Loving Vincent, the experimental animated feature about the life of Vincent van Gogh which landed an Oscar nomination in 2018, was a dazzling creative achievement that pushed new cinematic boundaries.
It was also intensely laborious to produce.
Shot with a live-action cast against a green screen, onto which Van Gogh’s paintings were later added, the film was cut together as normal, but after this each of its 65,000 frames were hand-painted in oil by a team of 125 artists around the world. In all, it took around a decade to complete, with Hugh Welchman — who co-directed alongside his wife DK Welchman — asserting at the time that they had, without a doubt, invented “the slowest form of filmmaking ever devised in 120 years.”
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Having undertaken and completed such an intense operation — and even landed an Academy Award nomination for it — many might have considered toning things down for their follow-up. Not Welchman and DK, who chose to turn up the dial further for their (almost) all-painted follow-up The Peasants.
“Loving Vincent was nothing compared to The Peasants, which was a whole new level of slow and complexity,” says Hugh Welchman. While Loving Vincent involved four frames per painter per day, for The Peasants, it was “barely two frames,” with the level of difficulty seeing many of the artists used for Loving Vincent actually resigning. “So we had to get a whole new level of painting experts in to do this very dynamic, realist style, which is much more difficult to paint.”
Bowing as a special presentation in Toronto, The Peasants is adapted from Władysław Reymont’s Nobel Prize–winning novel of the same title, which DK says was “obligatory reading” in high school in her native Poland (where they both are based and have an animation studio). Broken up into four parts represent a season in the life of peasants in a Polish village in the early 20th century, the story sees a beautiful maiden who marries a widowed landowner while harbouring a burning love for his son.
Having not particularly enjoyed the novel as a teenager, DK returned to it while making Loving Vincent, listening to the audiobook while painting one of the frames. “And it touched me much more deeply — it’s literally like something painted with words, and thought it’d be the perfect opportunity for our painted animation style,” she says.
For Welchman, who DK urged to read The Peasants after her later-in-life rediscovery, he found it to be the “greatest book about peasants I’ve ever read,” and says he was excited that there’d been no contemporary adaptation. “Also, I read it in 2018 and realized the issues were the same we have today and we haven’t moved on from the time of The Peasants. And then the world went even (more) conflictual, and we’ve gone in a much more right-wing direction.”
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The production, which started in 2020 (in 2019, they made the concept trailer), was itself severely impacted by contemporary concerns. Firstly, the live-action shoot had two shutdowns due to COVID, with some of the big battle scenes — with 60 performers and 12 horses — being pushed to 2021. Then, the painting process, which began in 2021, was hit by the war in Ukraine, where they happened to have one of their studios.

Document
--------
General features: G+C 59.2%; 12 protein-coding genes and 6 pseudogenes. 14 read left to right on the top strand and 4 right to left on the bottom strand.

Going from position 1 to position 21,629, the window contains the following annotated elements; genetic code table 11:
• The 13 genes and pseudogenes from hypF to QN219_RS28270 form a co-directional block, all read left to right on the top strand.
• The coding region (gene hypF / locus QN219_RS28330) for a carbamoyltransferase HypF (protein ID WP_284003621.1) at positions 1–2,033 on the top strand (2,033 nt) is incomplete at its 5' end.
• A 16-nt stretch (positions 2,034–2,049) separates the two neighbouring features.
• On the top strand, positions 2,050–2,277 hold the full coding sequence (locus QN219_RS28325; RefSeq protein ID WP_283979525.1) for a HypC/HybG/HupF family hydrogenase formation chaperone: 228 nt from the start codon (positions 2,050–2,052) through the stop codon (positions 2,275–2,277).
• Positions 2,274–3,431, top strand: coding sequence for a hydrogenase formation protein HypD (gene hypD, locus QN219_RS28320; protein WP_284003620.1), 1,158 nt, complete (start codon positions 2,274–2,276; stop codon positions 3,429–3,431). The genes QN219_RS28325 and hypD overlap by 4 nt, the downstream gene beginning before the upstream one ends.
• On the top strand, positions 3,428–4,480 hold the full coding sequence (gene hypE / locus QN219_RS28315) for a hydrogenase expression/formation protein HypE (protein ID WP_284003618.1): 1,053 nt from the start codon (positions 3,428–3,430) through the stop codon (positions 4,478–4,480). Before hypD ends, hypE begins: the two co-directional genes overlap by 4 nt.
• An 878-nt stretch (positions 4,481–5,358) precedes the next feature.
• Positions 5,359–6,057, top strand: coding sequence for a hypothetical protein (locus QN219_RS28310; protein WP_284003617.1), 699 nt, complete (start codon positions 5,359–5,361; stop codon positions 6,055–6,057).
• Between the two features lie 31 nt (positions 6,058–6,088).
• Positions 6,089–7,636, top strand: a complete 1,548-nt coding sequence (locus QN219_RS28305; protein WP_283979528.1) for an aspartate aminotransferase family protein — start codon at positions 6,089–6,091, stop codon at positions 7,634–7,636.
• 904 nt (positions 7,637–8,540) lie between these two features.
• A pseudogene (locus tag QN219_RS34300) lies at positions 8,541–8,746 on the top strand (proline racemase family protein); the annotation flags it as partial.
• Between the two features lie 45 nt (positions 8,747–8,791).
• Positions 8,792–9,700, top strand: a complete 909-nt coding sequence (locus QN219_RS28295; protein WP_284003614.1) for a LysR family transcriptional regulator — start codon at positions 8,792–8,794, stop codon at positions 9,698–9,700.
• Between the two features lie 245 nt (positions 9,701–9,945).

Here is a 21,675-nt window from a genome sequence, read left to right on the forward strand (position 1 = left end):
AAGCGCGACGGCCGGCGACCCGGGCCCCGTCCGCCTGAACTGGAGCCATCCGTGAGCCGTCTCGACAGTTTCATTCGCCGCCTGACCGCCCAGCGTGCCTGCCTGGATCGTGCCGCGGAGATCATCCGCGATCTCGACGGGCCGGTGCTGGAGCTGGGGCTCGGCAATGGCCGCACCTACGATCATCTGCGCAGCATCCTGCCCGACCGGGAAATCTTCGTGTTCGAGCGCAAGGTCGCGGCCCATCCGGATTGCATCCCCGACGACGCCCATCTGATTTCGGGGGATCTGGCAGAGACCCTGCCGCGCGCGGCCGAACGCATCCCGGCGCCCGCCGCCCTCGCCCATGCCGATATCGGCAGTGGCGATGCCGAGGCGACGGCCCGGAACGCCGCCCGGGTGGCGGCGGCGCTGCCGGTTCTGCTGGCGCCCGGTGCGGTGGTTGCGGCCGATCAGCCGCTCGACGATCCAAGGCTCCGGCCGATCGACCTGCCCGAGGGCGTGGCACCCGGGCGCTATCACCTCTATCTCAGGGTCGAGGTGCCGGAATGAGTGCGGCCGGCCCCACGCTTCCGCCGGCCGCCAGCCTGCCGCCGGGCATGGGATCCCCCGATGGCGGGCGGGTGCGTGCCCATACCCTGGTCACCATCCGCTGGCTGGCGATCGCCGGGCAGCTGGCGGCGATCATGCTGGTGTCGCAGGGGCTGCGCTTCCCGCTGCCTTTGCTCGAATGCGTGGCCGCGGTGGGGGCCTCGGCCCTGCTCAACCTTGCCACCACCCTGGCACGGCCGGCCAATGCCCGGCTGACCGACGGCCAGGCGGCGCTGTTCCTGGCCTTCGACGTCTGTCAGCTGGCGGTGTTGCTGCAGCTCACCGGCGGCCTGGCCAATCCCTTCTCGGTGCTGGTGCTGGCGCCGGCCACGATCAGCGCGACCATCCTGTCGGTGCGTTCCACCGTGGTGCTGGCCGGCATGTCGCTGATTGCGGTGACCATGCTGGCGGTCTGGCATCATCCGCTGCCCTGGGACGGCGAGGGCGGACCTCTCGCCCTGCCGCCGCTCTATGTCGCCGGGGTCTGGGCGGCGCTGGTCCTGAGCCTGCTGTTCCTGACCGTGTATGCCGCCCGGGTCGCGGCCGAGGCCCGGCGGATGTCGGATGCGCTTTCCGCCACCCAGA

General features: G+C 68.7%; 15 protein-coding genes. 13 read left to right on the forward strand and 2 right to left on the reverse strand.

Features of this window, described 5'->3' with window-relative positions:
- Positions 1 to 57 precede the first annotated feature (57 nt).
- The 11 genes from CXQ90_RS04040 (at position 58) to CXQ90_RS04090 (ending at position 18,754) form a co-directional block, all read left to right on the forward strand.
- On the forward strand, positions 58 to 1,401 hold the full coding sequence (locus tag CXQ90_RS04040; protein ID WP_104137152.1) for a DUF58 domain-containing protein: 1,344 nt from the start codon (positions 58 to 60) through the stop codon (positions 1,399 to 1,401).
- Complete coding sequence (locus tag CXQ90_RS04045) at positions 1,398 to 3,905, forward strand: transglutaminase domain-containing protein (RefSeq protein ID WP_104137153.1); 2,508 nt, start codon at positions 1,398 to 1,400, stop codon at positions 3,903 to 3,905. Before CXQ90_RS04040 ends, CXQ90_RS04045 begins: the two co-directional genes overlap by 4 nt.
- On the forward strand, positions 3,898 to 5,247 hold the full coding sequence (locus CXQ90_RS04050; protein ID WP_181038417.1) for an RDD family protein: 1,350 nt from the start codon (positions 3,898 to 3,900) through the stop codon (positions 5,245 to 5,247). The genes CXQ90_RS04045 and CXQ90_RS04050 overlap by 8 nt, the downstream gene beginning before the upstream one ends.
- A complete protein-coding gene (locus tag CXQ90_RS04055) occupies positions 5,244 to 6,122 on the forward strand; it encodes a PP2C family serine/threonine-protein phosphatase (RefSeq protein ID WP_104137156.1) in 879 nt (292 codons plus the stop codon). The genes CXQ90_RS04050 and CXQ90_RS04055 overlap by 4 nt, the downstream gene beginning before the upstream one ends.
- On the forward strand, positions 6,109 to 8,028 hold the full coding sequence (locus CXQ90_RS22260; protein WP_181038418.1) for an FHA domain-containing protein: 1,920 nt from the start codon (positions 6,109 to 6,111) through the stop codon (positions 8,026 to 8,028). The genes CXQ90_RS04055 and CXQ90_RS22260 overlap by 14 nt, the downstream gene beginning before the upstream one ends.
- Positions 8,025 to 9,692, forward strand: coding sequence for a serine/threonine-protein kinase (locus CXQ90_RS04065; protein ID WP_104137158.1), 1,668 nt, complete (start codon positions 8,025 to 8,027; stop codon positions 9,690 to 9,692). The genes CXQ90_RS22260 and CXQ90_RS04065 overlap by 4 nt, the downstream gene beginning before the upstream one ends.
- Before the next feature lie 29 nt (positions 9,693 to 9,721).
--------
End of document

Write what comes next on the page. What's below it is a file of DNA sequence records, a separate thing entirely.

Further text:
“When the war broke out, most of the female artists came over here to Poland to work in our studio as refugees. It was super smooth, and we managed to get them really quickly set up,” says Welchman. Most of the male painters, however, had to stay behind, with the Kyiv studio closing, then reopening in late 2022, a generator later being sent over to cope with blackouts. “So yeah, we had a lot of issues.”
In the end, although the initial plan was to have a quarter of The Peasants painted in Ukraine, only about 10 percent was done there, a major chunk of the art done by the refugees that had come over to Poland.
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“And they were incredibly positive — everyone else had been moaning about hyperinflation, and then these guys turn up with their backpacks and were so happy to be there,” says Welchman.
“They also changed the dynamic of the studio in terms of the art and style, because their background in fine art is very traditional painting, and that was really something we needed,” says DK. “So they raised the level. And their work ethic was staggering.”
In all, 100 different oil painters in four different countries (Poland, Serbia, Ukraine and Lithuania) worked on the project, together with 78 people in the digital department.
Unlike Loving Vincent, in which every single frame was painted, they adopted what Welchman describes as “the original Disney style” and had digital artists draw the “in-between” frames. “If we’d done it the same way as Loving Vincent, we’d have been doing this until 2025,” he claims.
The actual number of oil paintings is roughly the same as Loving Vincent at 56,000, but with the digital element it brings the total number of drawn frames to an astonishing 72,000.
“And the average oil painted frame took four hours to do per painter,” Welchman notes. “But we had several painters who did shots that took more than six months … and then we had to pay for their therapy.”